Have you wanted to explore ways to limit global warming to 1.5 or 2 degrees Celsius with your students, to explain how the greenhouse effect works, or to be able to explore “what-if?” scenarios about how changing to renewable energy or changing human behavior would change our projections of future climate?
UW faculty member Kyle Armour and his graduate students will guide high school teachers through a strategy for teaching students about how future global warming depends on our greenhouse gas emissions, and what we can do to reduce our emissions and global temperature rise going forward. In the 2019 workshop we extended the climate model lesson to start from greenhouse gas emissions, and set the stage for the development of adaptations of this lesson for participant’s classrooms. Teachers will leave this workshop with the framework for a new lesson and be invited to return later in the year to share and refine their lesson.
Target Audience: High school physics, chemistry, environmental science teachers and others who use, or are able to use, excel and basic algebra in their classroom teaching, and have a basic understanding of greenhouse gases and Earth’s radiation balance. The content here extends that presented to teachers who participated in the “Physics of a Changing Climate: Energy Conservation and Transfer” offered through the Northwest Educational Service District (NWESD) and OSPI in February and March.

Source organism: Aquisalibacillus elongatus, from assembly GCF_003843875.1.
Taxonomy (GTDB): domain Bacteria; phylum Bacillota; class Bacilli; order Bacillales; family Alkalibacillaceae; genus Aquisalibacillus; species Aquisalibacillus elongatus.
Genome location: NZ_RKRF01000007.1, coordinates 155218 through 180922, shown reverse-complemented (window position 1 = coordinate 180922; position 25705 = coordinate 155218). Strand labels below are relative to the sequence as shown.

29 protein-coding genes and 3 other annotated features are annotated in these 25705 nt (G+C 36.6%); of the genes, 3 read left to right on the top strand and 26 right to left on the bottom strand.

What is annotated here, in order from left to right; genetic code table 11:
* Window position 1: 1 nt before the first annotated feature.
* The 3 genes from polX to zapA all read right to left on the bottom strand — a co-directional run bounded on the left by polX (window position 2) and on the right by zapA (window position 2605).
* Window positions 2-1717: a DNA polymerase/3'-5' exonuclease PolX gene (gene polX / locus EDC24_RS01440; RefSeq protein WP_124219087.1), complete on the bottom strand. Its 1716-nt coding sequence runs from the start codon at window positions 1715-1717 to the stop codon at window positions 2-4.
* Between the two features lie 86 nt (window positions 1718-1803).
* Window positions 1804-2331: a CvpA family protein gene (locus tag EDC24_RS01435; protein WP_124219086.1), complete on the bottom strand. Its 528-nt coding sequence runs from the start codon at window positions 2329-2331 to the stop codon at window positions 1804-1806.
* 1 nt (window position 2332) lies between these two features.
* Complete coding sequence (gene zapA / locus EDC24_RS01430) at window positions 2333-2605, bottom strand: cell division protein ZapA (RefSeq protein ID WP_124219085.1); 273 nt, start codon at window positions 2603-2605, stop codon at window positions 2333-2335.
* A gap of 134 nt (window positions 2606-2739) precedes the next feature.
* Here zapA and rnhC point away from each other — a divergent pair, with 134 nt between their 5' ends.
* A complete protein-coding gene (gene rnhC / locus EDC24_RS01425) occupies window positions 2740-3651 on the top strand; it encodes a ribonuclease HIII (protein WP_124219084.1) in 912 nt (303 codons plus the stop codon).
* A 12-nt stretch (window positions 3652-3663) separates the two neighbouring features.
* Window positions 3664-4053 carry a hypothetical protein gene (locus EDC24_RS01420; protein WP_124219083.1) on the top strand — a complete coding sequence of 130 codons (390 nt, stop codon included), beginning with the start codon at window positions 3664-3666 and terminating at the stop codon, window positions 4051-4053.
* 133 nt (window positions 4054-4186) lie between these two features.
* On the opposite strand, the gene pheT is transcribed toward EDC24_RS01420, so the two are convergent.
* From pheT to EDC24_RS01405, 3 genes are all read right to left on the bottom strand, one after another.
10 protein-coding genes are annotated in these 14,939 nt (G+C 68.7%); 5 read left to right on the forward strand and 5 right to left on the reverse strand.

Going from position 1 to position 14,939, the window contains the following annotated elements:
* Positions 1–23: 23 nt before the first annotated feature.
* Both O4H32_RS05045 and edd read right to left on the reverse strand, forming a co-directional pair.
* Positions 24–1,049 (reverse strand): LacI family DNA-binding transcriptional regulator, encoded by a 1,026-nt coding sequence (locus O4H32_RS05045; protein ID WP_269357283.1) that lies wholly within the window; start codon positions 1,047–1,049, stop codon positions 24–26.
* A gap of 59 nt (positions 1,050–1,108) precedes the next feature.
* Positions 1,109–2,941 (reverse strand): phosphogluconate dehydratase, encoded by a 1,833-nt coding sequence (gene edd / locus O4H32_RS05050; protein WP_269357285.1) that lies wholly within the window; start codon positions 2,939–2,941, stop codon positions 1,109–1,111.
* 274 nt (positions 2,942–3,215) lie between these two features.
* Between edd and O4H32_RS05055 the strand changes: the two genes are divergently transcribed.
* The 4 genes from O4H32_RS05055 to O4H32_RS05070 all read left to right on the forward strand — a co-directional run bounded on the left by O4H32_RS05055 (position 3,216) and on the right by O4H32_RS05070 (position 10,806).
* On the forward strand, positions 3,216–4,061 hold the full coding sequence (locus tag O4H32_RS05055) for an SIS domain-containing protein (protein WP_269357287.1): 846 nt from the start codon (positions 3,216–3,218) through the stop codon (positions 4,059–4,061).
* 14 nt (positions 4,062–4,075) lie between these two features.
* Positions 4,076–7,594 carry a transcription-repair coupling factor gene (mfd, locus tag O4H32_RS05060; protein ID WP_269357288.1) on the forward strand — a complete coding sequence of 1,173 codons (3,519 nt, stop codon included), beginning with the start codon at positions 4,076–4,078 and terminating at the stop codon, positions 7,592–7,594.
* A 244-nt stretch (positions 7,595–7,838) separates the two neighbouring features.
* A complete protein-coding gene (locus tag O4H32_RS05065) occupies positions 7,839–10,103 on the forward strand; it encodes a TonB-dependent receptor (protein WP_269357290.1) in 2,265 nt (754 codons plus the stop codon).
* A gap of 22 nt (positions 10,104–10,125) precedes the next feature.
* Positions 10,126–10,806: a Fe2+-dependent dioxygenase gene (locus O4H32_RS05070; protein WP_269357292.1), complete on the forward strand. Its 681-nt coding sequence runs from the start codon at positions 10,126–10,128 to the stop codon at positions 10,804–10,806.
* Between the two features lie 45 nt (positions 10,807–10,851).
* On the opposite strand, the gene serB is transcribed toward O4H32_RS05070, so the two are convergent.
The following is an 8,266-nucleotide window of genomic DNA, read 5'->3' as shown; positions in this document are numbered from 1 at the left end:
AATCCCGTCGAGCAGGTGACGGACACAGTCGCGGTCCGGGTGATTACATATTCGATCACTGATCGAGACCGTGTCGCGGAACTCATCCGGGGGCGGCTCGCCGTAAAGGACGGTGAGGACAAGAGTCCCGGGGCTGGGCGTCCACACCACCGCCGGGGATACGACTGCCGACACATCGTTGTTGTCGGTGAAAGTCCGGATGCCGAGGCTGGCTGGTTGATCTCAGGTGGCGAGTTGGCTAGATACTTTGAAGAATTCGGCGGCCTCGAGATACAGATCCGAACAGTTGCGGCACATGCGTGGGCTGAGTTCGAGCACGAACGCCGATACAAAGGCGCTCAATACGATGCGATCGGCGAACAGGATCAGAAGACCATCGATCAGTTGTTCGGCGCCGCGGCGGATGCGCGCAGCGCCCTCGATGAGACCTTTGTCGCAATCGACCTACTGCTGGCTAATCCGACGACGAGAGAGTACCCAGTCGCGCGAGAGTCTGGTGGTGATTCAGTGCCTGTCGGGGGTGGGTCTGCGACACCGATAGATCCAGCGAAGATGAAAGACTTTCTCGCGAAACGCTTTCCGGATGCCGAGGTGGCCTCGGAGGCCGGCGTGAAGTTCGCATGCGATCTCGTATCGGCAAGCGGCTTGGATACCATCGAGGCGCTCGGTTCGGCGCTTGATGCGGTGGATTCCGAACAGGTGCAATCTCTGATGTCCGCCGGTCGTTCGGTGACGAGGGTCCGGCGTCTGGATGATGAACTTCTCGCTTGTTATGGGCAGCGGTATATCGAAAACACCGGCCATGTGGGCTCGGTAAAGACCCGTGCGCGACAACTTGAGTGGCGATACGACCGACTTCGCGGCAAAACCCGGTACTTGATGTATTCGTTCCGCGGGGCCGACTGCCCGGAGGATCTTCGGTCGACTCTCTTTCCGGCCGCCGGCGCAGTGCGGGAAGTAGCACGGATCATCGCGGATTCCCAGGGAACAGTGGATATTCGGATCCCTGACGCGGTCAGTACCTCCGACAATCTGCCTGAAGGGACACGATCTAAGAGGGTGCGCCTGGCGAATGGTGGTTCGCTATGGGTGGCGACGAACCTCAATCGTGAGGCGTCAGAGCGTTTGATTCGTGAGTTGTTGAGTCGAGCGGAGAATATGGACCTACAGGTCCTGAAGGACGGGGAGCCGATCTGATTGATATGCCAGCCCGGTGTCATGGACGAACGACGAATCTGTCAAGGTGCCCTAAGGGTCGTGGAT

Kyle Armour is an Assistant Professor in Oceanography and Atmospheric Sciences at the University of Washington, a lead author in the upcoming Intergovernmental Panel on Climate Change Sixth Assessment Report and the recent recipient of a Sloan Fellowship for early-career scientists. Kyle teaches a variety of climate-related courses at the UW and is well-known for his ability to communicate climate science understandably. Kyle will lead the 2020 workshop.
Miriam Bertram is the Assistant Director for the UW Program on Climate Change and often works with high school teachers and scientists to collaborate around content development. She is co-editor of an open-access teaching resource “Climate Science for the Classroom” to be widely released soon. You can preview it here. Miriam periodically teaches cross-disciplinary undergraduate climate courses and will be facilitating the 2020 Current Climate Change Workshop at UW Seattle.
Clock hours: Will be available for a small fee.
Registration Will Be Required